Any strategy for a campaign, such as an annual development campaign, must have clear goals, methods and measurements, along with intelligent and efficient use of resources. Sometimes elements that aren’t always easily defined or measured are important, too.
Sometimes those elements can’t even be anticipated and are only recognized as they arise.
They are the intangibles and they are everywhere.
Speaking during the Association of Fundraising Professionals (AFP) Fundraising Day In New York 2016, marketing specialist Guy Kawasaki said that the intangibles play a big part in ensuring success. They might be overlooked during the planning process, because they are difficult to define, but they can make a big difference.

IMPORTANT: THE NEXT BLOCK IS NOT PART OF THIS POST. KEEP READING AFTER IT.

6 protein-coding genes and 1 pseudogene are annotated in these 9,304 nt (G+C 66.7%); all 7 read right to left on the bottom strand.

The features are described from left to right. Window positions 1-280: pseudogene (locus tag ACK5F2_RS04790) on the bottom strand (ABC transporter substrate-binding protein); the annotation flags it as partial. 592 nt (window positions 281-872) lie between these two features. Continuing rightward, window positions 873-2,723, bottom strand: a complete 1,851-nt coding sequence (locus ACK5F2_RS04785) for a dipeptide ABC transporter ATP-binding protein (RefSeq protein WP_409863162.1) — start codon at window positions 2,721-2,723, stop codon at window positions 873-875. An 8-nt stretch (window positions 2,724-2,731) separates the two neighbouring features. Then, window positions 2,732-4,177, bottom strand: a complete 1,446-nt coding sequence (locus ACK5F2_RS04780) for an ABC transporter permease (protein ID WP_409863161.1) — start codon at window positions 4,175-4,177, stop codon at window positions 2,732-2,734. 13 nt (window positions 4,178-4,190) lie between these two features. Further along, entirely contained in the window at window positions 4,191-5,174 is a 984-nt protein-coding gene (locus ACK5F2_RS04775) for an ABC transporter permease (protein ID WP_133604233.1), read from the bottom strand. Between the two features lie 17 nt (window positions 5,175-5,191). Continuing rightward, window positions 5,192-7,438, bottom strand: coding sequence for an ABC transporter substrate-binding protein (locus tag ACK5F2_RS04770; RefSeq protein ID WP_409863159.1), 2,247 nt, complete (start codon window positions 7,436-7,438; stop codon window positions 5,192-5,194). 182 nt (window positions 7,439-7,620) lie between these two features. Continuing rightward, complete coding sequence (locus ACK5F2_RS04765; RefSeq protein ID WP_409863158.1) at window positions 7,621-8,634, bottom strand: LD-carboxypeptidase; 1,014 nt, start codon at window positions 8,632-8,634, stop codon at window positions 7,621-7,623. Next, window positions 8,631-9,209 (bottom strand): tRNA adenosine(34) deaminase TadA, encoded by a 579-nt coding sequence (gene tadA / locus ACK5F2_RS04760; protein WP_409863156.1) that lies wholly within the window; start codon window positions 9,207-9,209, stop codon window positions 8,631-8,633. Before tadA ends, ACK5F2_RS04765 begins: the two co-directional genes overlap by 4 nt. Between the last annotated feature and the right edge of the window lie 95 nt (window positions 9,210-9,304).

Kawasaki detailed some of those intangibles:
- Willingness to take risks and to make change;
- Monitoring progress. Related to this is celebrating successes, honestly embracing failures, making adjustments where and when necessary and seizing opportunities where and when they arise;
- Bold commitment that leads to bold action;
- Viewing asking for money as extending an invitation to be part of something meaningful, instead of just asking for money; and,
- Strategic volunteer recruitment: inviting members who can either strengthen the organization’s existing networks or create new ones for the organization.